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I started blogging in 2005 and found it such a powerful way to reflect and share my thinking about technology, this generation, and how we prepare students for their future not our past.


  1. Hey Jeff,
    You start out by asking “Is it content we’re after?” Answer: sometimes. Other times it’s skills, or understanding or some combination of the three.

    You said “What if we reversed this situation and started with what content we wanted our students to cover?” It’s called reverse planning and is a fundamental part of the IB philosophy, among other programs no doubt. All teachers should be looking at the outcomes first, asking themselves what the students are supposed to be learning and then choosing an assessment piece that best measures what they should have learned during a unit or lesson, whether it’s knowledge, skills or understanding. I would say this is the number one mistake teachers (myself included) make when planning because, as you’ve alluded to, we get caught up in the assignment itself and lose sight of what we were trying to accomplish in the first place. As teachers, I feel like sometimes we become better organizers of activities than educators. If this happens, then allowing the students to choose their own assessment piece will probably be as good as anything the teacher may have come up with, perhaps better. However, if the teacher has used the reverse planning method, it should be assumed that what the teacher has chosen for the students to do will better assess their learning than other options available to the students.

    Of course, we should be building in as much flexibility as possible when trying to assess learning to ensure we are differentiating in our classrooms. However, it often makes sense to provide suitable options we think will work best. If I had had it my way as a student, I would have never spoken or performed live in front of my peers. Instead, I would have handed in video project after video project.

    “Why is it that a good looking product can get you a better grade then a content rich product?” Based on my expereince, it’s because my criteria or rubric were poorly written, which usually becomes clear after the first or second presentation. If not, then it should be because you’re trying to assess skills or understanding rather than content.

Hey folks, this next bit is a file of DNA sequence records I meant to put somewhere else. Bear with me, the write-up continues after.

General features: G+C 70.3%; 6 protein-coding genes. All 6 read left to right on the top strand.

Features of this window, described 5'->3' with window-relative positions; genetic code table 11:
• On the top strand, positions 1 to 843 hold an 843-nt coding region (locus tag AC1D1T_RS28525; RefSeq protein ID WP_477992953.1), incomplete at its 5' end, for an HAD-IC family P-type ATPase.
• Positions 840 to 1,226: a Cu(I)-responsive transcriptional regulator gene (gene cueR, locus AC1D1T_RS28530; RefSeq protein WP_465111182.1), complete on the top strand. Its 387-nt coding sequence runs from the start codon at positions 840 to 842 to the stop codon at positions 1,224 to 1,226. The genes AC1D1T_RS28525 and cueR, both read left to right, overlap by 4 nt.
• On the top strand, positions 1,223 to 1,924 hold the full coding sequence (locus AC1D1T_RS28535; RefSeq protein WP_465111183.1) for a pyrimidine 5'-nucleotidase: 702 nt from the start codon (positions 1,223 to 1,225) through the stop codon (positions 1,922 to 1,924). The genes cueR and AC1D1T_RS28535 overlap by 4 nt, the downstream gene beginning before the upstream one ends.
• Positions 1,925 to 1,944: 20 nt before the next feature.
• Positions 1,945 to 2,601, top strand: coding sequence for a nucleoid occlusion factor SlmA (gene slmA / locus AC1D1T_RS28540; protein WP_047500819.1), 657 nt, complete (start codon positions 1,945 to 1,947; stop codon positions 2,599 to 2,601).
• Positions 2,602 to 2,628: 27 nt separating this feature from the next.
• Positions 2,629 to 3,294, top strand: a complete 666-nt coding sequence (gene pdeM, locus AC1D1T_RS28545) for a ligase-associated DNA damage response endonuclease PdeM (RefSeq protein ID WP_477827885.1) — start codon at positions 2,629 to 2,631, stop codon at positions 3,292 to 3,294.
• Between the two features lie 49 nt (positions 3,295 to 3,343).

“And lastly why do we continue to have students report their findings in 20th century media?” This is a retorhical question, right? The answer, I think, is simple: people (teachers included) stick with what they know because it is easy, or at least easier. The solution, however, is much harder, but rests in the hands of the administration, IT teachers, classroom teachers who are willing to take risks, and last but not least, the students. Some of the best assessment ideas I use came from students asking if they could do something different.

    So don’t get me wrong, I’m all for trying new things and offering choices in my lessons (which you’ve seen first hand) for reasons you’ve listed above; but I beleive that our training and expereince counts for something, and that sometimes “teacher knows best.” That is, so long as the assessment piece was chosen because of what it can measure, not because it is easy to plan or is fun for the kids.

  2. Interesting conversation… I designed a project contract years ago with a student teacher. We were bored by reading/grading 115 of the same project. So, we made up a contract that allowed the student to contract for their project, there was a rubric about on task behavior/content/etc., and then they would sign and we would sign. The point being that the student would pick the specific content (based on the unit of study) and product to evidence the learning. I do 8 projects a year, 4 of them are of this type and the other four are types of projects/assessments that I know that they will need in the future (essays, exams, speeches). Students turn in projects more consistently with the ‘contracted’ project than with the others… there is no question. The ownership and development draws the learner into the content, it is less imposed and more genuine to the student. Also, the idea of signing a document and committing to a task is one that I think few students have a firm grasp on. All in all it has been a lovely way to engage the students and the teachers!